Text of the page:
Cats are fastidious creatures, so when diarrhea strikes it is bound to be distressing for both you and your feline friend. Our Hopkinsville vets offer a few suggestions on possible causes of your cat's diarrhea, what you can try to help your cat feel better, and when it's time to call the vet.
Cats & Diarrhea
If your feline friend has diarrhea you are bound to want to know why and how to stop it fast. Below are some possible reasons why your cat may be suffering from diarrhea and when to call your vet.
Mild bouts of diarrhea are very common in pets and can be caused by mild intestinal distress due to your cat eating something that doesn't agree with them, such as table scraps, or just from the simple act of switching to a new brand or flavor of food.
That said, there are also a number of more serious health issues that could lead to your cat suffering from diarrhea.
Why does my cat have diarrhea?
Below are some of the most common reasons for cat's experience diarrhea:
- Stress or anxiety
- Change in diet or treats
- Eating garbage or spoiled food
- Ingestion of foreign objects such as small pieces of string or tiny bones
- Ingesting toxins or poisons
- Metabolic diseases include disorders of the pancreas, liver, or thyroid.
- Viral infection
- Bacterial infections
- Inflammatory bowel syndrome or disease
- Liver or kidney disease
- Intestinal cancer
- Medications such as antibiotics
How can I stop my cat's diarrhea?
The truth is that the best way to stop your cat's diarrhea will depend upon the cause so there is no definitive answer to this question. If your cat has diarrhea for more than 12 hours it's time to call the vet. (See more details on when to call the vet below). If you are unable to get in to see your vet right away, ask them for suggestions on what you can feed your kitty to help relieve some of their GI distress.
When to contact your vet about diarrhea in cats or dogs?
If your cat has a single episode of diarrhea and is otherwise acting normal, it is likely not a cause for concern. Monitor your cat's bowel movements to see if things clear up. More than 2 episodes of diarrhea could indicate a problem, so it's a good idea to contact your vet if your kitty has two or more bouts of diarrhea.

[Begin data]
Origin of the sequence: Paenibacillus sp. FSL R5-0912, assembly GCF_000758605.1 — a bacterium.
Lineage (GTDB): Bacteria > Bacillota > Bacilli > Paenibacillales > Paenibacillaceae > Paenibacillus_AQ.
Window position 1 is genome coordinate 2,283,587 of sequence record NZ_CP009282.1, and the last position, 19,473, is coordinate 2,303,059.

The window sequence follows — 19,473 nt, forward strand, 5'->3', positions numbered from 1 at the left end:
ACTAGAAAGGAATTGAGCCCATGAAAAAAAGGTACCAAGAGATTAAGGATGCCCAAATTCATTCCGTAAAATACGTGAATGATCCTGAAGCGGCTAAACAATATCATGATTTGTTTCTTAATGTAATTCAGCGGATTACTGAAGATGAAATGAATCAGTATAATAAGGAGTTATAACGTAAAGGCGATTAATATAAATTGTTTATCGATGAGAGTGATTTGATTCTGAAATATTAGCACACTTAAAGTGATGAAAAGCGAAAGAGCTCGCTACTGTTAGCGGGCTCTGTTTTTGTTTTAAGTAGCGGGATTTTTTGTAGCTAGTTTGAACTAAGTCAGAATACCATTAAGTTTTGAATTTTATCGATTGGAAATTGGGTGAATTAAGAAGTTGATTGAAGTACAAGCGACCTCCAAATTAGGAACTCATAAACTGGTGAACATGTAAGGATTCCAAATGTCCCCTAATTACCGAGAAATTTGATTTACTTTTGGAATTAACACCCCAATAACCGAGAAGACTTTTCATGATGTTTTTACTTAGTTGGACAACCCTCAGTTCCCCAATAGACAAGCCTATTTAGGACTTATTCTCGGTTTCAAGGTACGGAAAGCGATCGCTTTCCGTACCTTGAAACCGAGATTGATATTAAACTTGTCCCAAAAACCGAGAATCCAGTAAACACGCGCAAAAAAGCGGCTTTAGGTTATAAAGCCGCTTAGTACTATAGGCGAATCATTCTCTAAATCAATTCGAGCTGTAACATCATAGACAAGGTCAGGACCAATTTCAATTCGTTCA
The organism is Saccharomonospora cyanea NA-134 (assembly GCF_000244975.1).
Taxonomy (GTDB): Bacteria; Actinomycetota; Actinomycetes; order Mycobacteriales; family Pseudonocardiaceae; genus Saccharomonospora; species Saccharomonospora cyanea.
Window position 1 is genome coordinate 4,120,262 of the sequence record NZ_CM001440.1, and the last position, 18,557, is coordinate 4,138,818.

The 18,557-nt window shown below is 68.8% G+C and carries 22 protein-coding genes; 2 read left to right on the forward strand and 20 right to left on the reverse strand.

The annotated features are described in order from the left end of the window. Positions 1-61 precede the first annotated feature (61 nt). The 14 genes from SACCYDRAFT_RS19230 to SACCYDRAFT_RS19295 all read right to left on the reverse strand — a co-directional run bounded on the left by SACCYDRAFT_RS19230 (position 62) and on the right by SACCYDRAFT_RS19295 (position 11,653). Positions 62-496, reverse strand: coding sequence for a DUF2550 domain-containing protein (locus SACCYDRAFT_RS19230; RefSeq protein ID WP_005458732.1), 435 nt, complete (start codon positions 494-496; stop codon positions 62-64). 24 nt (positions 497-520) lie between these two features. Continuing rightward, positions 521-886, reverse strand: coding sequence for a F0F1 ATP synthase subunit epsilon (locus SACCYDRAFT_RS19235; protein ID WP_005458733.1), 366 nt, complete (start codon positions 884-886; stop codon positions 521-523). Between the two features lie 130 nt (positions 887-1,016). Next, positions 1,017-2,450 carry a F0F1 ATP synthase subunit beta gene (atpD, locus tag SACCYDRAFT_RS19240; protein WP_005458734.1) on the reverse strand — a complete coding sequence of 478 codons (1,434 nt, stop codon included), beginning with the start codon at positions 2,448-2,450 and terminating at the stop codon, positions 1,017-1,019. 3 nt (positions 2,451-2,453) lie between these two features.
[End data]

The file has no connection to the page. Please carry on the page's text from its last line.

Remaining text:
On the other hand, if your cat appears to be straining to pass a stool but only passing small amounts of watery diarrhea, they could be experiencing a painful blockage due to the ingestion of a foreign object such as string (cats are notorious for stealing the strings from meat). Intestinal blockages are a very serious concern and need urgent veterinary attention, contact your vet right away or head to the nearest emergency animal hospital for urgent care if you think that your cat has swallowed something they shouldn't have.
Recurring bouts of diarrhea over a short period of time could be a sign of a very serious health issue, particularly if your kitty is very old, very young, or has a compromised immune system. Several infections can be very serious, contagious, or even life-threatening for cats and kittens. Contact your vet right away if your pet is experiencing repeated episodes of diarrhea.
Cats that are showing other symptoms, as well as diarrhea, should also be seen by a veterinarian as soon as possible. If your cat has any of the following symptoms contact your vet right away to make an appointment:
- Blood in stool
- Unusual drooling
- Lack of Appetite
- Signs of dehydration (Sunken dry-looking eyes, dry nose, or dry, sticky gums)
If your cat is displaying any symptoms that cause you concern, contact your veterinarian. Your vet will let you know whether your pet's symptoms indicate that an examination is necessary.
Note: The advice provided in this post is intended for informational purposes and does not constitute medical advice regarding pets. For an accurate diagnosis of your pet's condition, please make an appointment with your vet.